What is “ad placement?” Well, that just means the areas on your site where you put ads. If you are smart, you will experiment to find the spots that earn you the most money or get the most attention. But, the key is experimentation. Try one place and gauge the interest and the results. Move the ads to a different area and see how it works there. Try out a half dozen or more ad placements to see which works best with your readers and the products that you are offering.
A Primer in Ad Placement
For the most part, one of the most important considerations in ad placement is whether the ad is “above the fold” or “below the fold”. What does that mean? Well, it is a term that dates back to the early newspaper days, a hundred or more years ago. Think of a newspaper. Generally, a broadsheet or standardly sized newspaper is folded in half. When you want to read it, you unfold it in the middle first. An ad “above the fold” is an ad that appears on the page above where the paper is folded. An ad “below the fold” naturally is placed below where the paper is folded. For a website, it is generally accepted that an ad “above the fold” is an ad that appears on the average computer monitor when you go to the site and there is no need to scroll down. If you have to scroll down to see the ad, that ad would be considered to be “below the fold.” Now, everybody’s monitor is different, and the screen resolution of screens is set up differently, so not all pages view the same on every computer, but we are talking in averages here. If an ad shows without scrolling down on 50% or more of monitors that ad would be considered to be above the fold.
Ads above the fold are generally more valuable and will make you more money than ads below the fold. There can be variations to this, though. For example, I have one site that gets hundreds of comments on each article on the site. Thus, I have placed an ad below the fold, which is near the area where you would go to leave a comment. That ad is quite effective, even though it is below the fold. I knew, though, that a lot of readers go to that area of the site because they want to leave a comment. If you have an area on your site that naturally draws people, it would make good sense to put an ad near that area as well, even if it is below the fold.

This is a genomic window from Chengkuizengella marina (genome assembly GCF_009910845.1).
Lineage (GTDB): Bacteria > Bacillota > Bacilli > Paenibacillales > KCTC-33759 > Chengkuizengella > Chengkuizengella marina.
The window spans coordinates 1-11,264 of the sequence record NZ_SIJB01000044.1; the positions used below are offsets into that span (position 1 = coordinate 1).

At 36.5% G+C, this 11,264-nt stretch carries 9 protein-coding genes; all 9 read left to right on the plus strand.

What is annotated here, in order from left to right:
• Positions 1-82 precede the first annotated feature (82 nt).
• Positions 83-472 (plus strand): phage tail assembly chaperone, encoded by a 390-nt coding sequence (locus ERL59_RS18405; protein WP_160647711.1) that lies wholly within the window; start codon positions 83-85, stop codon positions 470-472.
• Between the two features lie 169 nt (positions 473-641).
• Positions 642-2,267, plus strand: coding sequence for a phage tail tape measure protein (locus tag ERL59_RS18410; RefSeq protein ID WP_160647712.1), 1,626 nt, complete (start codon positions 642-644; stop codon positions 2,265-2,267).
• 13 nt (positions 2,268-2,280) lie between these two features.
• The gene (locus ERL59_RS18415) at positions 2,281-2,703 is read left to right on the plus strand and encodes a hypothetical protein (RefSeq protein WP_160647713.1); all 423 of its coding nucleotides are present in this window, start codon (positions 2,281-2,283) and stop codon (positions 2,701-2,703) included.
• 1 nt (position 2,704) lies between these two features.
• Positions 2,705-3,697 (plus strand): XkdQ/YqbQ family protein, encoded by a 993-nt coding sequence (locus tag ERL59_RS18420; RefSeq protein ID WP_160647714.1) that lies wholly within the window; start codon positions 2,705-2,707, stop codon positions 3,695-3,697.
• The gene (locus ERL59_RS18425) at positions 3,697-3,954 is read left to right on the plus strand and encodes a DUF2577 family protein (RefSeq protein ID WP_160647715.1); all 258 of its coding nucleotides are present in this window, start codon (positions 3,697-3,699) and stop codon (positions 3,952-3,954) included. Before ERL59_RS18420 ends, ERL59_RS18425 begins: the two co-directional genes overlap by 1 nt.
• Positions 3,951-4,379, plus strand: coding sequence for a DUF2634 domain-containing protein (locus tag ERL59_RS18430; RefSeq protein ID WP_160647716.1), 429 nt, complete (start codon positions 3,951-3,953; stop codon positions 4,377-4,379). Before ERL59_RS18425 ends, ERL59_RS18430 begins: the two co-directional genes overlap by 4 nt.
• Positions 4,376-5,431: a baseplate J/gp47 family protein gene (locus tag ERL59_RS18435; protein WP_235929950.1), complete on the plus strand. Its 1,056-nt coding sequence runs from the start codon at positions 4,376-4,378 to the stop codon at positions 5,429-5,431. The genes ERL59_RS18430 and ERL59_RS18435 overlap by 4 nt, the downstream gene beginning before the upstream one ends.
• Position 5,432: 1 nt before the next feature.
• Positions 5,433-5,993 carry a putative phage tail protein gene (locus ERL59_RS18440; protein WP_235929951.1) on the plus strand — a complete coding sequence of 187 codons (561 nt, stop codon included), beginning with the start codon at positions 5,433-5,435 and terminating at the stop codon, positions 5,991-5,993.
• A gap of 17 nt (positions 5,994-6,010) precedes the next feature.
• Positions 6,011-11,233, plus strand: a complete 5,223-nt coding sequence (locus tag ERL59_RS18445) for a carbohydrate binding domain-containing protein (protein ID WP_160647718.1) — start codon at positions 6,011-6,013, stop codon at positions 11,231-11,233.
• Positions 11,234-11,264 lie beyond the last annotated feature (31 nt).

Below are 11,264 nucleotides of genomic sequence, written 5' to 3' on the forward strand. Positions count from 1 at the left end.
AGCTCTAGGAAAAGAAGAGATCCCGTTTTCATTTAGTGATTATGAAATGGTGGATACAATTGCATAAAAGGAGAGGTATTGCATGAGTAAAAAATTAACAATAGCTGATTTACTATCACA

Do you know what a heat map is? It is basically a picture of a website. Areas of the map will show in different colors, and the color will indicate where most people’s eyes go on the site. In other words, by looking at the heat map of the site, the areas where more eyes go, which is indicated by color, will generally be the best place to place advertising. Using heat maps is something that will really pay off for you over time.
The content of your site is the articles, pictures or whatever it is that you are putting on the site for people to look at, read, or see. Usually, if you can place an ad within the content, right next to it, that ad will likely be quite productive for you. The further you move away from the content of the site, the least effective the ad will be, most likely. The closer to the content, the better the ad will perform. Of course, there are exceptions, but this is a good rule to follow.
The real key in achieving good ad placement on your site is to experiment and look for new locations where you have not tried ads before. When you find a location that is effective, try to keep putting ads there and reaping the rewards of doing so. Try spots above the fold if at all possible, because generally, the money is above the fold.
Good luck with your new website!